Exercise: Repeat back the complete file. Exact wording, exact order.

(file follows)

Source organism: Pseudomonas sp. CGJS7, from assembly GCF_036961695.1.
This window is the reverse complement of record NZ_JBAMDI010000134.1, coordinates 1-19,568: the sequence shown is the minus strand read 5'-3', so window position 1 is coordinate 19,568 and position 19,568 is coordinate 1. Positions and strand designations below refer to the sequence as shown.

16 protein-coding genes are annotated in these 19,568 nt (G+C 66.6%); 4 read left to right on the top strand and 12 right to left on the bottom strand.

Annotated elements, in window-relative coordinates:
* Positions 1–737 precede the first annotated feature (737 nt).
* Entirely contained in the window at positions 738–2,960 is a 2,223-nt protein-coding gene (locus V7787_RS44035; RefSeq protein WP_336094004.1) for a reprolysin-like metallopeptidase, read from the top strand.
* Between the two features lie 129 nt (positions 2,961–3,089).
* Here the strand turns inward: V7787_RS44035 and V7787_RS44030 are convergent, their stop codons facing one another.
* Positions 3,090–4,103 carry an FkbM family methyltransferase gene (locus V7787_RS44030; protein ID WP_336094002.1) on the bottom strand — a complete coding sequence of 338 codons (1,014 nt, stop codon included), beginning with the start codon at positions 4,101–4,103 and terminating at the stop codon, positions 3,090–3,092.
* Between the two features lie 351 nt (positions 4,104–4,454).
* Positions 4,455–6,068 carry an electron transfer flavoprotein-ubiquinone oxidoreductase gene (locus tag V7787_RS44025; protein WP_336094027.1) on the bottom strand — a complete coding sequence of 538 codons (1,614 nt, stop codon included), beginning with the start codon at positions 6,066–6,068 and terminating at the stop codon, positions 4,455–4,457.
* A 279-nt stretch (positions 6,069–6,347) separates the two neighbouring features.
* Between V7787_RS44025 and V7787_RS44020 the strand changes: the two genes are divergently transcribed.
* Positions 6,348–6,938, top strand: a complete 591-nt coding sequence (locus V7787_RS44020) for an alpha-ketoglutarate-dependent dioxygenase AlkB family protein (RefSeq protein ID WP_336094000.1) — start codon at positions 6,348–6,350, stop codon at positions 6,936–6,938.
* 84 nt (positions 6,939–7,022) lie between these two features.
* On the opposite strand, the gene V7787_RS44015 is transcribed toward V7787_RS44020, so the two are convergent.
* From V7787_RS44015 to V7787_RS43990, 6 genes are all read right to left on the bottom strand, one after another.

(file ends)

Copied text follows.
Source organism: Pseudomonas sp. CGJS7, from assembly GCF_036961695.1.
This window is the reverse complement of record NZ_JBAMDI010000134.1, coordinates 1-19,568: the sequence shown is the minus strand read 5'-3', so window position 1 is coordinate 19,568 and position 19,568 is coordinate 1. Positions and strand designations below refer to the sequence as shown.

16 protein-coding genes are annotated in these 19,568 nt (G+C 66.6%); 4 read left to right on the top strand and 12 right to left on the bottom strand.

Annotated elements, in window-relative coordinates:
* Positions 1–737 precede the first annotated feature (737 nt).
* Entirely contained in the window at positions 738–2,960 is a 2,223-nt protein-coding gene (locus V7787_RS44035; RefSeq protein WP_336094004.1) for a reprolysin-like metallopeptidase, read from the top strand.
* Between the two features lie 129 nt (positions 2,961–3,089).
* Here the strand turns inward: V7787_RS44035 and V7787_RS44030 are convergent, their stop codons facing one another.
* Positions 3,090–4,103 carry an FkbM family methyltransferase gene (locus V7787_RS44030; protein ID WP_336094002.1) on the bottom strand — a complete coding sequence of 338 codons (1,014 nt, stop codon included), beginning with the start codon at positions 4,101–4,103 and terminating at the stop codon, positions 3,090–3,092.
* Between the two features lie 351 nt (positions 4,104–4,454).
* Positions 4,455–6,068 carry an electron transfer flavoprotein-ubiquinone oxidoreductase gene (locus tag V7787_RS44025; protein WP_336094027.1) on the bottom strand — a complete coding sequence of 538 codons (1,614 nt, stop codon included), beginning with the start codon at positions 6,066–6,068 and terminating at the stop codon, positions 4,455–4,457.
* A 279-nt stretch (positions 6,069–6,347) separates the two neighbouring features.
* Between V7787_RS44025 and V7787_RS44020 the strand changes: the two genes are divergently transcribed.
* Positions 6,348–6,938, top strand: a complete 591-nt coding sequence (locus V7787_RS44020) for an alpha-ketoglutarate-dependent dioxygenase AlkB family protein (RefSeq protein ID WP_336094000.1) — start codon at positions 6,348–6,350, stop codon at positions 6,936–6,938.
* 84 nt (positions 6,939–7,022) lie between these two features.
* On the opposite strand, the gene V7787_RS44015 is transcribed toward V7787_RS44020, so the two are convergent.
* From V7787_RS44015 to V7787_RS43990, 6 genes are all read right to left on the bottom strand, one after another.